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Just What The Doctor Ordered?



Just What the Doctor Ordered?


- Canucks coach John Tortorella meets the media and he's been all smiles so far. But can he get them to the next level?

It was pretty much inevitable that change was coming, that a new voice was needed. Two straight first round exits in fairly unceremonious fashion will do that to a club who's expectation each year is to contend for the Stanley Cup. And so on May 22nd, the Canucks dismissed Alain Vigneault as head coach, along with much of his coaching staff. It was widely accepted that as good a coach as AV is, after 7+ years in Vancouver, a new voice was needed.

Under Alain Vigneault, the Vancouver Canucks did some spectacular things. Back to back Presidents Trophies, 6 Division Titles in 7 years, a run to the Stanley Cup Final, and led the league in almost every statistical category you can think of. Make no mistake, Alain Vigneault is a fantastic coach. But for all the good the Canucks did, there were definitely areas that left fans, and indeed ownership, wanting.

The Canucks seemed to be notoriously slow starters at the beginning of the year. Struggling out of the gate every year, the team seemed to lack energy and drive, until they inevitably turned the corner in November and righted the ship. It was like clockwork every year. It was also incredibly frustrating to watch. It happened all throughout Alain Vigneault's tenure as Canucks head coach, even while they reeled off consecutive President's Trophy caliber seasons.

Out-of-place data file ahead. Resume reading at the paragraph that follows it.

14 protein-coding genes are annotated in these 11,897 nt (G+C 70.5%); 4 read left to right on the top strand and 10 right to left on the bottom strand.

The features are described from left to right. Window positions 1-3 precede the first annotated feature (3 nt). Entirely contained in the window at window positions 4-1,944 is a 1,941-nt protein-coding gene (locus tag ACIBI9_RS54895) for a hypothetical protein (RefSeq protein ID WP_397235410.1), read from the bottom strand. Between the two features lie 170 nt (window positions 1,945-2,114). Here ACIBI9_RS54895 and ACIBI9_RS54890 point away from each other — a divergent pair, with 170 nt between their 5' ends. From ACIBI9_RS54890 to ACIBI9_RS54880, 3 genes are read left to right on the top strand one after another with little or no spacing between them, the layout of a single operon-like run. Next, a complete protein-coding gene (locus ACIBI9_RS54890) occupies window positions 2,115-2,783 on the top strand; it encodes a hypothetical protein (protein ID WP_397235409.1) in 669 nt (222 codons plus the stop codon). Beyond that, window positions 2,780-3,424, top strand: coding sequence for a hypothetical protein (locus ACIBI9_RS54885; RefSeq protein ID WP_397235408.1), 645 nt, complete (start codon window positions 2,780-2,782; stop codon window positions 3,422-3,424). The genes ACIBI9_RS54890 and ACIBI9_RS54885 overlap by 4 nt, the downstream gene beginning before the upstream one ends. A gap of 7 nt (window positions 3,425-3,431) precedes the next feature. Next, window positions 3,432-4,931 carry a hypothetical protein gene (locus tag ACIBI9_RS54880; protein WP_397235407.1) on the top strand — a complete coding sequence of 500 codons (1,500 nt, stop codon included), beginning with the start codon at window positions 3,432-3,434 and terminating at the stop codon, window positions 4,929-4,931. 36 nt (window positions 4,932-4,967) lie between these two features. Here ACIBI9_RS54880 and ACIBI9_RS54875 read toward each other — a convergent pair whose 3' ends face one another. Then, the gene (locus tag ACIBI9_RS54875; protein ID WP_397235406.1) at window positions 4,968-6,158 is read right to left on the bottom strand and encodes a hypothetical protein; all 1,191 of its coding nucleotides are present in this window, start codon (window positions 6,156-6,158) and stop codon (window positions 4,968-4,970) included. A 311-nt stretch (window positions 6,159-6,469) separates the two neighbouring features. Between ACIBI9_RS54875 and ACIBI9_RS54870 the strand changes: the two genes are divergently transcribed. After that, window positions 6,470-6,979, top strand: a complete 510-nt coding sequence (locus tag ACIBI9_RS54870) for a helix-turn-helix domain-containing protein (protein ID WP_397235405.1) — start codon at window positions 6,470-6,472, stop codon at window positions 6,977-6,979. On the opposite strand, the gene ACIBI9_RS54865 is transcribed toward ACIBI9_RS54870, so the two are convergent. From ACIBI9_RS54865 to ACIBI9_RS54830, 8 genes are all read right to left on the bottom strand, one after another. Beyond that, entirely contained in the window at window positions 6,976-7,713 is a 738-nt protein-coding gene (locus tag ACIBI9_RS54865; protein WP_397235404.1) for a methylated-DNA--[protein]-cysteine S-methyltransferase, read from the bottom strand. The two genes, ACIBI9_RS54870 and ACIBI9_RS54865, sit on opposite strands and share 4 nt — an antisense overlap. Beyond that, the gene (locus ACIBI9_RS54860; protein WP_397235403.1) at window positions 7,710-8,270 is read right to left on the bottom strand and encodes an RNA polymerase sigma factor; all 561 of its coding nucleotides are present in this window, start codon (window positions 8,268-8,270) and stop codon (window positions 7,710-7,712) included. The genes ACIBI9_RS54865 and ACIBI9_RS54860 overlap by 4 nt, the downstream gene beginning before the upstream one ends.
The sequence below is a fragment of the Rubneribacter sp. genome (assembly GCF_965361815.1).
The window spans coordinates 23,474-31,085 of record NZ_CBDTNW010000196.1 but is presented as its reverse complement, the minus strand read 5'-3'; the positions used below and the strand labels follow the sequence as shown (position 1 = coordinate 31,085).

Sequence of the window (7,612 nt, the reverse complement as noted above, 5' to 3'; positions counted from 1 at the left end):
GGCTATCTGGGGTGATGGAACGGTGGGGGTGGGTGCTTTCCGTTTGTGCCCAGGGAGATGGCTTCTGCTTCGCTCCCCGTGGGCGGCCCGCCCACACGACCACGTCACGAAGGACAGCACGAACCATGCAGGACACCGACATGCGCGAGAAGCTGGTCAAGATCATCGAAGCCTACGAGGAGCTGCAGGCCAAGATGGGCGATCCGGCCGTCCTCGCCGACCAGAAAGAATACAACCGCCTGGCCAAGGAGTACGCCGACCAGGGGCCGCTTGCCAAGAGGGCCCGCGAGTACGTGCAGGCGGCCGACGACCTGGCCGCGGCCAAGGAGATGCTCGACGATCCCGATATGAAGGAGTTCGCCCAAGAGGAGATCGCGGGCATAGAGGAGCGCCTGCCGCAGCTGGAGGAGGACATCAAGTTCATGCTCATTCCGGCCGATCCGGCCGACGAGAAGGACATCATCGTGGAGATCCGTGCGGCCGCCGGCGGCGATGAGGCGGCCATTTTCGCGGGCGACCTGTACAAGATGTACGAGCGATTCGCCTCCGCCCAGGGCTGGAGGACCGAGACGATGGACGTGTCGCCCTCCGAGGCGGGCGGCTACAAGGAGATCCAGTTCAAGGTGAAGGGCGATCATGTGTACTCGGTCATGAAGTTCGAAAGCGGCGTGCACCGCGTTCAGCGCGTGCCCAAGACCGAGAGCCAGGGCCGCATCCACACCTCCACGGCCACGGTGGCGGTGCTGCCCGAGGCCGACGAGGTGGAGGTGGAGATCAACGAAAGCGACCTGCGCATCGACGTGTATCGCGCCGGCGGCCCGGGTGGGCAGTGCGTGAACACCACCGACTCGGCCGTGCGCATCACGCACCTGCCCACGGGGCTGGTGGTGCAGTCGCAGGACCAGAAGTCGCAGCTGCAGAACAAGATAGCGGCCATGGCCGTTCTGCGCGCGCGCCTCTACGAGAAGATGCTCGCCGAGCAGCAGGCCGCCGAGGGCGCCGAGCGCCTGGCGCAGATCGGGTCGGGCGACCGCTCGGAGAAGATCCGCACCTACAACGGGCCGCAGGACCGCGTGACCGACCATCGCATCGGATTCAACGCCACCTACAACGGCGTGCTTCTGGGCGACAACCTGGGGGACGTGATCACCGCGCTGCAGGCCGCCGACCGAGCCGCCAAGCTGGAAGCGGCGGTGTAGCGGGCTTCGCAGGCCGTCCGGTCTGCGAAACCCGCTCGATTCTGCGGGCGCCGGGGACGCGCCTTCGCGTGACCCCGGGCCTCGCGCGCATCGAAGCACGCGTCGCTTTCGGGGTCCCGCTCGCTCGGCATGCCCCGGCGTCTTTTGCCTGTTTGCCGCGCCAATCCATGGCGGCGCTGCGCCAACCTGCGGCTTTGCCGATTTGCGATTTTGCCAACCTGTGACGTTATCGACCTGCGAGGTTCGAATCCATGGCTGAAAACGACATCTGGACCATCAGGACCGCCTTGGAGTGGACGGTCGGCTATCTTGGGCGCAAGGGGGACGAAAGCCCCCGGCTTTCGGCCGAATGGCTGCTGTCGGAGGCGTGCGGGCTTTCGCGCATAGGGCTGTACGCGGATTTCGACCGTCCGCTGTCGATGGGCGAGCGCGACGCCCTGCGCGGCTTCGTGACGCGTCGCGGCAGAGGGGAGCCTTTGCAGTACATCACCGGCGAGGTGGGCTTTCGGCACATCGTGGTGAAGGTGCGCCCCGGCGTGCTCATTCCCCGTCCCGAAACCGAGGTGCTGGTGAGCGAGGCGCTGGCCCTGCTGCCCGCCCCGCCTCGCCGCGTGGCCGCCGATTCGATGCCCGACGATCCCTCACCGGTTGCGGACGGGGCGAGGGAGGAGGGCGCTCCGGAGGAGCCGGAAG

Enter John Tortorella.

The Canucks new coach brings a much needed new perspective to the room. This is most definitely a re-set, as Mike Gillis indicated at the Canucks Summit in July. Perhaps not so much on the roster as many fans wanted to see, but most definitely in philosophy. Not only a new voice but a different approach to many things, from training camp to line combinations and the utilization of players in each situation, a lot of things are about to change for the Canucks. After being let go by the Rangers after over 4 seasons in the Big Apple, Torts took it upon himself to do a bit of self reflection.

"When you lose your job, you crawl into a hole a little bit, you reassess yourself, you try to learn, and I have certainly gone through that process. Have I made mistakes? Absolutely. I make my own bed in this type of situation with the perception of myself in the media. But I know how important it is with this job here, especially in this city and this province."

Such was the process John Tortorella undertook after his dismissal as the Rangers bench boss in spring, 4 days after his club was eliminated by the Bruins in the 2nd round of the playoffs. Through some self assessment and analysis, Torts subscribes to the mindset that you can grow and learn from your experiences, your successes and failures and come out stronger because of them, provided you are personally committed to doing so. He made the comment when he was asked about his past relationship with members of the media, which to put lightly has been... let's say, colorful... in the past. It's almost eerie how applicable his statement is in regards to the team he inherits.

The Canucks, individually and as a collective group, would be well served to follow the lead of their new head coach.